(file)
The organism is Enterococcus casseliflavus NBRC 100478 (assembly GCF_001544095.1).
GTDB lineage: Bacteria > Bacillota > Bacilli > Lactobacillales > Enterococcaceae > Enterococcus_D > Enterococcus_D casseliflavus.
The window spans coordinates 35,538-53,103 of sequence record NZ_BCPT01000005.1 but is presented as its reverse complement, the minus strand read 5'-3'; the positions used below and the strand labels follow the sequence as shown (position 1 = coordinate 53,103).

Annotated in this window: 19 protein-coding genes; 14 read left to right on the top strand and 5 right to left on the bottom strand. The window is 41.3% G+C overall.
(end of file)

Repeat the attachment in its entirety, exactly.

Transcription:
The organism is Enterococcus casseliflavus NBRC 100478 (assembly GCF_001544095.1).
GTDB lineage: Bacteria > Bacillota > Bacilli > Lactobacillales > Enterococcaceae > Enterococcus_D > Enterococcus_D casseliflavus.
The window spans coordinates 35,538-53,103 of sequence record NZ_BCPT01000005.1 but is presented as its reverse complement, the minus strand read 5'-3'; the positions used below and the strand labels follow the sequence as shown (position 1 = coordinate 53,103).

Annotated in this window: 19 protein-coding genes; 14 read left to right on the top strand and 5 right to left on the bottom strand. The window is 41.3% G+C overall.